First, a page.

Choose Your Own AirVenture

This year’s luxury travel accommodations, at 40,000 feet and 350 knots.

This year’s EAA AirVenture marks my third pilgrimage to the great land of propellers, people, products and pointy jets. At this point, I cannot fathom missing AirVenture ever again. That said, this year my fiancé Eric and I are doing things a little differently. Work trips coincided closely enough to AirVenture that we made the call to hitch a ride from southern California (where I report for work) in a friends’ jet rather than flying Woodstock our GlaStar out from Denver, leaving me to commute to work when we returned. Not only would that have been exhausting and risky, but it would have likely equaled less time at AirVenture. So, we opted to hitch the ride and get a room north of town—residing off the precious grounds of AirVenture for the first time.

We arrived Saturday evening and rolled up like semi-royalty. However, my heart sank slightly as soon as I saw the North 40 airplanes with their campsites set up. “I’m not camping this year!” I remembered. Within a couple of hours, I began to weigh the pros and cons of this new arrangement.

The camping experience.

I realized then that people experience AirVenture in a multitude of ways. Camp Scholler, RV park, hotel, house rental, fly-in, drive-in, etc. After 2 days of living offsite and commuting to the show, I am fully convinced that the crème de la crème experience is camping with your airplane. Here are the pros and cons.

The biggest pro to camping with your airplane is the reduction of FOMO, or ‘fear of missing out’, as a result of the 24/7 immersive experience it provides. Some of my favorite moments in years past occurred in the evenings after most visitors had gone home or early in the morning before most visitors arrived. Getting to stroll through Boeing Plaza alone is pure joy to my introverted brain, as is being there on the field when the first radial engine of the morning roars to life, and I can’t neglect to mention the stories that get told and connections that get made with your camping neighbors. Secondly, I didn’t realize how convenient it was to have a “base camp” to drop gear, grab a drink or take a short respite. It leads to carrying around slightly less stuff that you don’t need at the time and contributing to a more enjoyable experience.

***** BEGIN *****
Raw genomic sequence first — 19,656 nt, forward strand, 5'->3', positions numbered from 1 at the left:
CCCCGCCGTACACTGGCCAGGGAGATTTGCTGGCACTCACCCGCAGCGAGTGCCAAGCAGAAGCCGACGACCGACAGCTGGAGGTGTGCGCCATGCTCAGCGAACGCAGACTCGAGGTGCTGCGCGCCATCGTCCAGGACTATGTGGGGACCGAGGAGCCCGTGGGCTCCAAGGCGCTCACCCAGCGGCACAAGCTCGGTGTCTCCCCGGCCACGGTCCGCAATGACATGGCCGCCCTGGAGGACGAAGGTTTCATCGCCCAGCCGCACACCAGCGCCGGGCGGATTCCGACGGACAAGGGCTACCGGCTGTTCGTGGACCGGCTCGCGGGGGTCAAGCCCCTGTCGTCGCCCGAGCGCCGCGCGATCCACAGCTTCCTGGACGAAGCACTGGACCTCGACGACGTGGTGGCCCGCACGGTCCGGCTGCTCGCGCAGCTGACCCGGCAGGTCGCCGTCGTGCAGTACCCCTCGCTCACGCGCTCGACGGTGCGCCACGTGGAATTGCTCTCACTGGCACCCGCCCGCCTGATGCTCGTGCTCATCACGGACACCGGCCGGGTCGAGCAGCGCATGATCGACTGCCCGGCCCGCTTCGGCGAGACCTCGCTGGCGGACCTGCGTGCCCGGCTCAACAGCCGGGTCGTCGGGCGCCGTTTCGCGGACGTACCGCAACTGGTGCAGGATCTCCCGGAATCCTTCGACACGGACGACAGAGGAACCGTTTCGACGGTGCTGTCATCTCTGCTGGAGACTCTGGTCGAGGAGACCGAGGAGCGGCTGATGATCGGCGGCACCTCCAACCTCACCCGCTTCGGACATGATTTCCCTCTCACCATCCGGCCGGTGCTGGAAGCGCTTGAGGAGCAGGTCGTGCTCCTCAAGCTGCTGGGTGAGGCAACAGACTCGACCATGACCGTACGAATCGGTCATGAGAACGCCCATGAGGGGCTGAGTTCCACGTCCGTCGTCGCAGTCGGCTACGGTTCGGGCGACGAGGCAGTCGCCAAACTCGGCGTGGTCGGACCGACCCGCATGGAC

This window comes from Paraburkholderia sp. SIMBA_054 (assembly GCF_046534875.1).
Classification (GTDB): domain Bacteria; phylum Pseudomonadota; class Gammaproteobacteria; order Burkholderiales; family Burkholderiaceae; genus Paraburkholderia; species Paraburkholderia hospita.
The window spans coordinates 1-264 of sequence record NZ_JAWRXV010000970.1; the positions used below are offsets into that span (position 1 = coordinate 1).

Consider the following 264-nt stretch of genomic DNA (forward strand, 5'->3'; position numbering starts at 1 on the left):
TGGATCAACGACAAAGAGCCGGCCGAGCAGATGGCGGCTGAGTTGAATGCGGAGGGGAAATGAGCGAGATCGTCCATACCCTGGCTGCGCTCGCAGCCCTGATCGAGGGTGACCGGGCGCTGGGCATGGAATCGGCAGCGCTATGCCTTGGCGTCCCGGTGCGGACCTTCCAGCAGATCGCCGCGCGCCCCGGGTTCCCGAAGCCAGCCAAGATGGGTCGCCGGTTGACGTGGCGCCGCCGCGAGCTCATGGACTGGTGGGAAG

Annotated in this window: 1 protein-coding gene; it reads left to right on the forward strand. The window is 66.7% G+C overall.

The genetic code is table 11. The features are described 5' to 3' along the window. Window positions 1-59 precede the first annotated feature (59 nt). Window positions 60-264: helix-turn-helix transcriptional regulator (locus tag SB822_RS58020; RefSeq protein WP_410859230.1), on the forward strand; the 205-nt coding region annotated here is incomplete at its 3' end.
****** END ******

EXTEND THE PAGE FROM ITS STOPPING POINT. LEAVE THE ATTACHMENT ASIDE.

Campsites with a personal touch bring a smile to my face!

EAA has put in great effort to ensure the most glamorous plane-camping experience possible, to include air-conditioned bathrooms, running water, charging stations and functional shower trailers. As long as you pack a good mattress, there isn’t much to complain about besides the temperature and humidity.

The biggest inherent con of camping with your airplane is inclement weather, which we all know Oshkosh will happily provide each year. Flashbacks from past years remind me of the flattened tents and damaged airplanes. Is it a risk worth taking? To an extent I’d say. Most people aren’t afraid to pack up and go when the forecast deems it, and I’d say that’s a safe way to go.

The pros of staying off-airport are amenities like a bigger bed, fewer bugs, man-made air conditioning and a bigger shower. Considering how AirVenture is typically our most hardcore camping experience of the year, dealing with a few bugs for a few days is really not that much of an inconvenience.

I fully realize that everyone attends AirVenture for different reasons and has different preferences. All I can say is—you’ll find me camping again next year!

Lest we forget last year’s post-storm carnage and waterlogged tents
Previous articleUnleaded Fuel Seminar
Next articleF1 Rocket
Amy White
Amy discovered aviation through a Young Eagles flight in 2010. Now she is an airline pilot, CFII, aircraft owner, and A&P. She owned a Cessna 150 for seven years and now co-owns a GlaStar with her fiancé, Eric. Amy served as an officer in the U.S. Coast Guard for four years, but now lives in Colorado where she and her GlaStar “Woodstock” enjoy the sunny days at high altitude.


Please enter your comment!
Please enter your name here

This site uses Akismet to reduce spam. Learn how your comment data is processed.